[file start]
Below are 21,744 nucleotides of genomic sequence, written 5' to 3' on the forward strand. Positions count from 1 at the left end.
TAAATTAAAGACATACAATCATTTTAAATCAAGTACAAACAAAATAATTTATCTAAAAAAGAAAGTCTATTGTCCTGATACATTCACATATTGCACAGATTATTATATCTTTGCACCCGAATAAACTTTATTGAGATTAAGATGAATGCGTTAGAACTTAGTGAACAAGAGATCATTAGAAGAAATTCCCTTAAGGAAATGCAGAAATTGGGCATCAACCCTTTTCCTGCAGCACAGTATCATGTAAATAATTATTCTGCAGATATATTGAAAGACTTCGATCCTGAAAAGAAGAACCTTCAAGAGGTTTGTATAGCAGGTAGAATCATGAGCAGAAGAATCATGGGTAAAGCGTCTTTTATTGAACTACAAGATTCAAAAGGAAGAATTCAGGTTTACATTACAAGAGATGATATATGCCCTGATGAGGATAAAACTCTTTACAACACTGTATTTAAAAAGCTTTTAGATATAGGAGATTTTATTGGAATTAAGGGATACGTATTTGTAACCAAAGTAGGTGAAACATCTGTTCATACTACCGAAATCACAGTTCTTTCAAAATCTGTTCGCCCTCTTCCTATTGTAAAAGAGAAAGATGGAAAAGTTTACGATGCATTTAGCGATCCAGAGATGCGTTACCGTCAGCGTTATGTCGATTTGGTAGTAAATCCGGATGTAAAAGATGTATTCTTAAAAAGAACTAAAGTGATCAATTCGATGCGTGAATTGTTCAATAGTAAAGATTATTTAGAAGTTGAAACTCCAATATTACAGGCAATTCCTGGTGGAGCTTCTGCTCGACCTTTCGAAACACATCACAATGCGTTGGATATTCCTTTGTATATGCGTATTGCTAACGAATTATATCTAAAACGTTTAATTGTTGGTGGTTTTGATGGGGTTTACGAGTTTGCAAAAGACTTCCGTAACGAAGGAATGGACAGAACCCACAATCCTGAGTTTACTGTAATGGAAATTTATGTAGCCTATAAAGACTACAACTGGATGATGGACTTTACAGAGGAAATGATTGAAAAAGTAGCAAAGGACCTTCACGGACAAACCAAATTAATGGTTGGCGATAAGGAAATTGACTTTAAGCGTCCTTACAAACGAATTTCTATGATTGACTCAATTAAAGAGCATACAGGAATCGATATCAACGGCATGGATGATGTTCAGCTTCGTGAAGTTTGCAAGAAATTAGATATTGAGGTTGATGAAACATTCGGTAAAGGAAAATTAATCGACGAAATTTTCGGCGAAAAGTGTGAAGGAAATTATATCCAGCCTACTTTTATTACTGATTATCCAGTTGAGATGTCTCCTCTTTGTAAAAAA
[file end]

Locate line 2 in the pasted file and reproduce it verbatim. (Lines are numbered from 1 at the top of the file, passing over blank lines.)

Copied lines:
TAAATTAAAGACATACAATCATTTTAAATCAAGTACAAACAAAATAATTTATCTAAAAAAGAAAGTCTATTGTCCTGATACATTCACATATTGCACAGATTATTATATCTTTGCACCCGAATAAACTTTATTGAGATTAAGATGAATGCGTTAGAACTTAGTGAACAAGAGATCATTAGAAGAAATTCCCTTAAGGAAATGCAGAAATTGGGCATCAACCCTTTTCCTGCAGCACAGTATCATGTAAATAATTATTCTGCAGATATATTGAAAGACTTCGATCCTGAAAAGAAGAACCTTCAAGAGGTTTGTATAGCAGGTAGAATCATGAGCAGAAGAATCATGGGTAAAGCGTCTTTTATTGAACTACAAGATTCAAAAGGAAGAATTCAGGTTTACATTACAAGAGATGATATATGCCCTGATGAGGATAAAACTCTTTACAACACTGTATTTAAAAAGCTTTTAGATATAGGAGATTTTATTGGAATTAAGGGATACGTATTTGTAACCAAAGTAGGTGAAACATCTGTTCATACTACCGAAATCACAGTTCTTTCAAAATCTGTTCGCCCTCTTCCTATTGTAAAAGAGAAAGATGGAAAAGTTTACGATGCATTTAGCGATCCAGAGATGCGTTACCGTCAGCGTTATGTCGATTTGGTAGTAAATCCGGATGTAAAAGATGTATTCTTAAAAAGAACTAAAGTGATCAATTCGATGCGTGAATTGTTCAATAGTAAAGATTATTTAGAAGTTGAAACTCCAATATTACAGGCAATTCCTGGTGGAGCTTCTGCTCGACCTTTCGAAACACATCACAATGCGTTGGATATTCCTTTGTATATGCGTATTGCTAACGAATTATATCTAAAACGTTTAATTGTTGGTGGTTTTGATGGGGTTTACGAGTTTGCAAAAGACTTCCGTAACGAAGGAATGGACAGAACCCACAATCCTGAGTTTACTGTAATGGAAATTTATGTAGCCTATAAAGACTACAACTGGATGATGGACTTTACAGAGGAAATGATTGAAAAAGTAGCAAAGGACCTTCACGGACAAACCAAATTAATGGTTGGCGATAAGGAAATTGACTTTAAGCGTCCTTACAAACGAATTTCTATGATTGACTCAATTAAAGAGCATACAGGAATCGATATCAACGGCATGGATGATGTTCAGCTTCGTGAAGTTTGCAAGAAATTAGATATTGAGGTTGATGAAACATTCGGTAAAGGAAAATTAATCGACGAAATTTTCGGCGAAAAGTGTGAAGGAAATTATATCCAGCCTACTTTTATTACTGATTATCCAGTTGAGATGTCTCCTCTTTGTAAAAAA